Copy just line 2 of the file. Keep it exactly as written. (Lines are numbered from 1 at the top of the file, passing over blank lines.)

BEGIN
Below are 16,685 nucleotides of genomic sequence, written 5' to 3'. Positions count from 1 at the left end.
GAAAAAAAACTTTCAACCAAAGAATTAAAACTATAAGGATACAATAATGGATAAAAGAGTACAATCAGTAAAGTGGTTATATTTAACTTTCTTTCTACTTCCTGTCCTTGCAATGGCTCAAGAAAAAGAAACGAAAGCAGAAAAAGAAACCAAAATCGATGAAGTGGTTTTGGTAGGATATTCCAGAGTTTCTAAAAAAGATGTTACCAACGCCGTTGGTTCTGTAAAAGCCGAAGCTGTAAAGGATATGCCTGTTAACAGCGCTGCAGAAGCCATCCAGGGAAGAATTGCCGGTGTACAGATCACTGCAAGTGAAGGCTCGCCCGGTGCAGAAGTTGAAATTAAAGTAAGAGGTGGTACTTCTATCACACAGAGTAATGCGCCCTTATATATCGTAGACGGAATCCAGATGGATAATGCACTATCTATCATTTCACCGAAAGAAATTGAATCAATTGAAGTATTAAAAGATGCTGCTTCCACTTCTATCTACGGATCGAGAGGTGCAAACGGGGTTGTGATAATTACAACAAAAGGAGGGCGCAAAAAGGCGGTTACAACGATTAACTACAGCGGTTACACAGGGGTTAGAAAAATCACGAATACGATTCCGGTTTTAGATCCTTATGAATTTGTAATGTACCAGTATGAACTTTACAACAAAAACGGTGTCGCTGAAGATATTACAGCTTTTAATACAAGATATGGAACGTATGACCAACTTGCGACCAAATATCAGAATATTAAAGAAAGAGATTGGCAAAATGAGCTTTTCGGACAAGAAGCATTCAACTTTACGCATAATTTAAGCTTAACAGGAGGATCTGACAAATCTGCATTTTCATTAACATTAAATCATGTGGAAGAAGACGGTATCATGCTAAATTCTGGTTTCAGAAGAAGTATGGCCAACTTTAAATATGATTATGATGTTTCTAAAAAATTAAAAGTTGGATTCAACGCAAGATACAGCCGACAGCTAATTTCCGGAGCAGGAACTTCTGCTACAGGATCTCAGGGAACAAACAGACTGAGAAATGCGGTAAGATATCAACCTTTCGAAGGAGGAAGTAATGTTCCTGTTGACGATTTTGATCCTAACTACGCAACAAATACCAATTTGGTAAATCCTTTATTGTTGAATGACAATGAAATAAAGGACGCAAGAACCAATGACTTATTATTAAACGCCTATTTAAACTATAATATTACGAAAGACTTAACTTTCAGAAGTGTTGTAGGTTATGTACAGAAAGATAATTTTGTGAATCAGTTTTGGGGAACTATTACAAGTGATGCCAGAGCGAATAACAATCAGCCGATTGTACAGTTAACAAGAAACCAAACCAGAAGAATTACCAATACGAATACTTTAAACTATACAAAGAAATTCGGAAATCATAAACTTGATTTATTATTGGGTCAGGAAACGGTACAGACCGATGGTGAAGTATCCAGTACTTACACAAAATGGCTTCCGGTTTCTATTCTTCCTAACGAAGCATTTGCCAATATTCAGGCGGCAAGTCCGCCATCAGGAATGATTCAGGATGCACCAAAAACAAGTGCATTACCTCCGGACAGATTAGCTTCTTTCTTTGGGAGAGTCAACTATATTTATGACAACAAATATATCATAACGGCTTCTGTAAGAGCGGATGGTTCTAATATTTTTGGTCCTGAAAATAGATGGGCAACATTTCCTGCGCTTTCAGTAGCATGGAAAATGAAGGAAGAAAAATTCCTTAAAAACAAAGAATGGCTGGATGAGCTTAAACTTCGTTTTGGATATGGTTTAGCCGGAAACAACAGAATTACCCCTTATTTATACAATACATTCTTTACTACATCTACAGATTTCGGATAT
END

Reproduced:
GAAAAAAAACTTTCAACCAAAGAATTAAAACTATAAGGATACAATAATGGATAAAAGAGTACAATCAGTAAAGTGGTTATATTTAACTTTCTTTCTACTTCCTGTCCTTGCAATGGCTCAAGAAAAAGAAACGAAAGCAGAAAAAGAAACCAAAATCGATGAAGTGGTTTTGGTAGGATATTCCAGAGTTTCTAAAAAAGATGTTACCAACGCCGTTGGTTCTGTAAAAGCCGAAGCTGTAAAGGATATGCCTGTTAACAGCGCTGCAGAAGCCATCCAGGGAAGAATTGCCGGTGTACAGATCACTGCAAGTGAAGGCTCGCCCGGTGCAGAAGTTGAAATTAAAGTAAGAGGTGGTACTTCTATCACACAGAGTAATGCGCCCTTATATATCGTAGACGGAATCCAGATGGATAATGCACTATCTATCATTTCACCGAAAGAAATTGAATCAATTGAAGTATTAAAAGATGCTGCTTCCACTTCTATCTACGGATCGAGAGGTGCAAACGGGGTTGTGATAATTACAACAAAAGGAGGGCGCAAAAAGGCGGTTACAACGATTAACTACAGCGGTTACACAGGGGTTAGAAAAATCACGAATACGATTCCGGTTTTAGATCCTTATGAATTTGTAATGTACCAGTATGAACTTTACAACAAAAACGGTGTCGCTGAAGATATTACAGCTTTTAATACAAGATATGGAACGTATGACCAACTTGCGACCAAATATCAGAATATTAAAGAAAGAGATTGGCAAAATGAGCTTTTCGGACAAGAAGCATTCAACTTTACGCATAATTTAAGCTTAACAGGAGGATCTGACAAATCTGCATTTTCATTAACATTAAATCATGTGGAAGAAGACGGTATCATGCTAAATTCTGGTTTCAGAAGAAGTATGGCCAACTTTAAATATGATTATGATGTTTCTAAAAAATTAAAAGTTGGATTCAACGCAAGATACAGCCGACAGCTAATTTCCGGAGCAGGAACTTCTGCTACAGGATCTCAGGGAACAAACAGACTGAGAAATGCGGTAAGATATCAACCTTTCGAAGGAGGAAGTAATGTTCCTGTTGACGATTTTGATCCTAACTACGCAACAAATACCAATTTGGTAAATCCTTTATTGTTGAATGACAATGAAATAAAGGACGCAAGAACCAATGACTTATTATTAAACGCCTATTTAAACTATAATATTACGAAAGACTTAACTTTCAGAAGTGTTGTAGGTTATGTACAGAAAGATAATTTTGTGAATCAGTTTTGGGGAACTATTACAAGTGATGCCAGAGCGAATAACAATCAGCCGATTGTACAGTTAACAAGAAACCAAACCAGAAGAATTACCAATACGAATACTTTAAACTATACAAAGAAATTCGGAAATCATAAACTTGATTTATTATTGGGTCAGGAAACGGTACAGACCGATGGTGAAGTATCCAGTACTTACACAAAATGGCTTCCGGTTTCTATTCTTCCTAACGAAGCATTTGCCAATATTCAGGCGGCAAGTCCGCCATCAGGAATGATTCAGGATGCACCAAAAACAAGTGCATTACCTCCGGACAGATTAGCTTCTTTCTTTGGGAGAGTCAACTATATTTATGACAACAAATATATCATAACGGCTTCTGTAAGAGCGGATGGTTCTAATATTTTTGGTCCTGAAAATAGATGGGCAACATTTCCTGCGCTTTCAGTAGCATGGAAAATGAAGGAAGAAAAATTCCTTAAAAACAAAGAATGGCTGGATGAGCTTAAACTTCGTTTTGGATATGGTTTAGCCGGAAACAACAGAATTACCCCTTATTTATACAATACATTCTTTACTACATCTACAGATTTCGGATAT